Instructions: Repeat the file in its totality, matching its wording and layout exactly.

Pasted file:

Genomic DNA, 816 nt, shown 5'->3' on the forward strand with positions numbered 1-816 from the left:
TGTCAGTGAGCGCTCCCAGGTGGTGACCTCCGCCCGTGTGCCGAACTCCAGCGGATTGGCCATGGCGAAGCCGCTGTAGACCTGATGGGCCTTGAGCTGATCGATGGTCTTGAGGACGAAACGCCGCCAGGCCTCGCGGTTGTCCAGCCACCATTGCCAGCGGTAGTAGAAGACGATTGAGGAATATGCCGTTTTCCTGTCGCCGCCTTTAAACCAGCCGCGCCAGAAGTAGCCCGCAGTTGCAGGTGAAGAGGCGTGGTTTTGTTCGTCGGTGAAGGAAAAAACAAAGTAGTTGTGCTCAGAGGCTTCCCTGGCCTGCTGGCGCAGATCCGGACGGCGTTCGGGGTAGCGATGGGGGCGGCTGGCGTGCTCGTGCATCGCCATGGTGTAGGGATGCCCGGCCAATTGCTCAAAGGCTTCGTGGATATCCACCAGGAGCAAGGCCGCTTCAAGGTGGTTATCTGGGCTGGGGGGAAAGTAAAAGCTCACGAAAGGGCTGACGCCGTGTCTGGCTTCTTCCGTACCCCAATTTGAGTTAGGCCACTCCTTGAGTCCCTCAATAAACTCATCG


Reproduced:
Genomic DNA, 816 nt, shown 5'->3' on the forward strand with positions numbered 1-816 from the left:
TGTCAGTGAGCGCTCCCAGGTGGTGACCTCCGCCCGTGTGCCGAACTCCAGCGGATTGGCCATGGCGAAGCCGCTGTAGACCTGATGGGCCTTGAGCTGATCGATGGTCTTGAGGACGAAACGCCGCCAGGCCTCGCGGTTGTCCAGCCACCATTGCCAGCGGTAGTAGAAGACGATTGAGGAATATGCCGTTTTCCTGTCGCCGCCTTTAAACCAGCCGCGCCAGAAGTAGCCCGCAGTTGCAGGTGAAGAGGCGTGGTTTTGTTCGTCGGTGAAGGAAAAAACAAAGTAGTTGTGCTCAGAGGCTTCCCTGGCCTGCTGGCGCAGATCCGGACGGCGTTCGGGGTAGCGATGGGGGCGGCTGGCGTGCTCGTGCATCGCCATGGTGTAGGGATGCCCGGCCAATTGCTCAAAGGCTTCGTGGATATCCACCAGGAGCAAGGCCGCTTCAAGGTGGTTATCTGGGCTGGGGGGAAAGTAAAAGCTCACGAAAGGGCTGACGCCGTGTCTGGCTTCTTCCGTACCCCAATTTGAGTTAGGCCACTCCTTGAGTCCCTCAATAAACTCATCG